Figure 5 shows the evolution of the Z250 anomaly associated with WACNA in the ERA-Interim and the SGCM simulation. At lag = 0, WACNA is associated with positive Z250 anomalies in the polar region centered near the North Pacific–Bering Sea region, and negative Z250 anomalies over North America. Two to three pentads before, negative Z250 anomalies are observed in the polar region centered near the Barents Sea, with positive Z250 anomalies over the southern Siberian area, associated with the negative WACE. Similar connection between the WACNA and WACE was observed in Yu and Lin (2022). In the high latitudes from eastern Siberia across the Bering Sea to North America, the pattern bears some similarity to the Asian–Bering–North American (ABNA) teleconnection as described in Yu et al. (2018). In the North Pacific–North American sector, the Z250 anomaly distribution resembles the negative phase of the Pacific–North American pattern (PNA; e.g., Wallace and Gutzler 1981). There are also some similarities with the Alaskan Ridge weather regime as observed in previous studies (e.g., Straus et al. 2007; Vigaud, et al. 2018; Lee et al. 2019). The geopotential height anomalies have an equivalent barotropic vertical structure in the upper troposphere, with the distribution at the 250-hPa level very similar to that at 500 hPa (not shown). Again, SGCM is able to reproduce the observed features.

Fig. 5.
Fig. 5.

Lead–lag regressions of Z250 against PC1 (color; in m; scale at the bottom) and associated wave activity flux (arrows) for the (left) ERA-Interim and (right) SGCM simulation. Vector scale (in m2 s−2) is indicated at the bottom right of each column, and vectors with magnitude less than 0.2 m2 s−2 are not displayed.

Citation: Journal of the Atmospheric Sciences 79, 10; 10.1175/JAS-D-22-0013.1

The evolution of WACNA temperature anomalies in Fig. 4 is closely associated with that of the circulation anomalies. In the lower troposphere, circulation anomalies induce horizontal temperature advection, resulting in temperature anomalies. Shown in Fig. 6 is temperature advection at 850 hPa (Fadv) calculated according to (1). At lags −1 and 0, warm and cold temperature advection occurs over the Chukchi and Bering Sea region and western North America, respectively, indicating that the lower-tropospheric horizontal temperature advection largely contribute to the development and maintenance of the WACNA temperature pattern. This result is similar to previous studies (e.g., Clark and Lee 2019; Yu and Lin 2019; Park and Lee 2021) that documented the role of temperature advection in other large-scale temperature anomaly patterns. The lower-tropospheric temperature advection is dominated by that due to the meridional wind component (not shown).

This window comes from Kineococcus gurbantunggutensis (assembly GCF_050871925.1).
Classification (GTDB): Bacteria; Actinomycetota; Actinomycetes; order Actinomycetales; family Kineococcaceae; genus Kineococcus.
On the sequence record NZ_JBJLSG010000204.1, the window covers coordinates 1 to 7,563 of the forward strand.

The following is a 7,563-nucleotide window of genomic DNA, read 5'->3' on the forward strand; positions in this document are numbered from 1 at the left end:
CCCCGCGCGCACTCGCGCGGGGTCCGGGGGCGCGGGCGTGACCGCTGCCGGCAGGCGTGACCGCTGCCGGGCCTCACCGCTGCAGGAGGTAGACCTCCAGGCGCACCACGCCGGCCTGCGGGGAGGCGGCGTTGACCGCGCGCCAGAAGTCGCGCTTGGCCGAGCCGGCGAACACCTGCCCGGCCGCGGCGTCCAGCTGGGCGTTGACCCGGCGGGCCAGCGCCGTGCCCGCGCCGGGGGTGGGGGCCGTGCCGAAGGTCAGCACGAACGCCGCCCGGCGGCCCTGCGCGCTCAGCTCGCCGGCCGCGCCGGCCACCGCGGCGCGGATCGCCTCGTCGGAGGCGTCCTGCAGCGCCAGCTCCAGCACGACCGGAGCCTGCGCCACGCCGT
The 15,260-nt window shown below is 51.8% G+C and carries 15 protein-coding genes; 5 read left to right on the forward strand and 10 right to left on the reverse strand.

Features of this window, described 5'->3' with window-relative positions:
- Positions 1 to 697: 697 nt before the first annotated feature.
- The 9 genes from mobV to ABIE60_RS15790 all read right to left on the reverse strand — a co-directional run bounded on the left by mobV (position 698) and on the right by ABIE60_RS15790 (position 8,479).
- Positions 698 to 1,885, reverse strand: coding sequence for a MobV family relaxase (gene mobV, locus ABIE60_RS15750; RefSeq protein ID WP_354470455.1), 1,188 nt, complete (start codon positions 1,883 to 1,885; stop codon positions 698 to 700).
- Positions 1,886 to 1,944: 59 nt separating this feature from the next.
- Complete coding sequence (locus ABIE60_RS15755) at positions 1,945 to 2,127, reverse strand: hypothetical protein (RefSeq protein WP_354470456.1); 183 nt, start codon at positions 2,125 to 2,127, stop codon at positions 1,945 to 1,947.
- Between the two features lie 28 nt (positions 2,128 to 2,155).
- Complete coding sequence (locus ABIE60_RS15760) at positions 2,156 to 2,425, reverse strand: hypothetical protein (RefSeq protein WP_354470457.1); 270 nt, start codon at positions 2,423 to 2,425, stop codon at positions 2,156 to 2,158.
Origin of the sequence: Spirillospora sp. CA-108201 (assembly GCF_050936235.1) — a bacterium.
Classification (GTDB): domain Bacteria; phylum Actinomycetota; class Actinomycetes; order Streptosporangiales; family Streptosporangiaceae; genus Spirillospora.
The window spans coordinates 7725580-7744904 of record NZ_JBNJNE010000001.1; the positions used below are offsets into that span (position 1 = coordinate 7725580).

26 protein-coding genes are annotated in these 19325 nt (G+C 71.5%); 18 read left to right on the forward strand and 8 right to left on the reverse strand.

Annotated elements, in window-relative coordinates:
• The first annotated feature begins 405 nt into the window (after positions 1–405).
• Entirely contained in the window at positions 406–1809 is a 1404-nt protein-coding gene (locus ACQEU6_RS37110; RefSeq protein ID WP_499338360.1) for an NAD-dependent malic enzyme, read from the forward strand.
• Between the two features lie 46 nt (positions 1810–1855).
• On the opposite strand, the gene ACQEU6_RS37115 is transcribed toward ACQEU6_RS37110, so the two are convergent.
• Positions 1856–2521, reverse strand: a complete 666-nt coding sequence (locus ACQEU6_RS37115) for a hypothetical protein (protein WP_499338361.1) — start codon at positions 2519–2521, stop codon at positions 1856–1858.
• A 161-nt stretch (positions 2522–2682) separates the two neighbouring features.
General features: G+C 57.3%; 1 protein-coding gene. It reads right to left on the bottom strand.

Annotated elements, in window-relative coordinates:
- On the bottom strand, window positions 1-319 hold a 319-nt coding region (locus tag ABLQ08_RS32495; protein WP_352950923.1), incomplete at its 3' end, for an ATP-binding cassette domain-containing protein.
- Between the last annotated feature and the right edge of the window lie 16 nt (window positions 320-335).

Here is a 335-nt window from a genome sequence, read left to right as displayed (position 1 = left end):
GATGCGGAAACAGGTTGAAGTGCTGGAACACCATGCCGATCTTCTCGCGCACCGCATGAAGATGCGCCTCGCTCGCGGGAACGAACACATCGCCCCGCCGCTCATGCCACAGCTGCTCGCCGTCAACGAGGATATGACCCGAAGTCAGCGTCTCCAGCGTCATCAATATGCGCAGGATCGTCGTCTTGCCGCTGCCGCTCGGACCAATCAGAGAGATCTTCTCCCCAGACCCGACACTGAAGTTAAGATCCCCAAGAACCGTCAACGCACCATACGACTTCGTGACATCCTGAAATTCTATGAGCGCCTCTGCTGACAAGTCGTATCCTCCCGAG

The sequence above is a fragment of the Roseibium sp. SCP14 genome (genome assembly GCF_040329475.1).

Fig. 6.
Fig. 6.

Anomalies of temperature advection (in color) and winds (in arrows) at 850 hPa associated with PC1 for (left) ERA-Interim and (right) SGCM. Lag = −n means that the anomalies lead PC1 by n pentads. Anomalous winds with a speed less than 0.5 m s−1 are omitted.

Citation: Journal of the Atmospheric Sciences 79, 10; 10.1175/JAS-D-22-0013.1

In summary, the SGCM model simulates well the behavior of the WACNA pattern. We emphasize that the SGCM only has a time-independent forcing with very limited representation of the stratosphere. The above results clearly demonstrate that the tropospheric internal dynamics alone is able to generate the WACNA pattern.

4. Dynamical processes

a. Role of the mean flow

In this subsection, we analyze the interaction between the WACNA related low-frequency variability and the time-mean flow. One energy source for the low-frequency variability is the barotropic energy exchange with the background mean flow. As shown in Figs. 1a and 1b for the time-mean zonal winds at 250 hPa (U¯250) in extended boreal winter for the ERA-Interim and the SGCM simulation, familiar features are seen such as the subtropical westerly jets with maximum zonal winds in the western North Pacific and western North Atlantic. In the high latitudes around 60°N, relatively weak U¯250 appears near the eastern Siberia and Bering Strait region, in contrast to the relatively strong zonal wind to the east, thus forming a positive zonal gradient of U250 near Alaska.

We calculate CKx and CKy of (2) with u* and υ* as those obtained from the lead–lag regressions of 250-hPa winds with respect to PC1, and then average from lag = −2 to lag = +2 pentads, which covers about one life cycle of WACNA. Figures 7a and 7b are CKx for the ERA-Interim and SGCM, respectively. Over the region near Alaska, we see kinetic energy conversion from the mean flow to the WACNA pattern in both the observation and the SGCM simulation. Collocated with U¯/x>0, the perturbed meridional wind there is stronger than the zonal wind on the east side of the north center of WACNA (see Fig. 5); thus, u*2u*2<0, resulting in CKx > 0. Positive CKx is also seen in the midlatitude central North Pacific, which is associated with the subtropical jet exit (U¯/x<0) at the southern flank of the Chukchi and Bering Sea WACNA center where u*2υ*2>0. This positive CKx in the central North Pacific is consistent with previous studies (e.g., Simmons et al. 1983). For CKy (Figs. 7c,d), positive values are observed in the region to the northeast of Alaska/northwest Canada, which may also contribute to WACNA. Positive and negative CKy can be seen in the North Pacific on the south and north sides of the jet, respectively, which is associated with the northwest–southeast orientation of perturbed wind where u*υ* < 0. In the SGCM simulation (Fig. 7d), some small-scale features of CKy are also observed along the subtropical jet across Eurasia. The sum of CKx and CKy is shown in Figs. 7e and 7f for the observations and SGCM.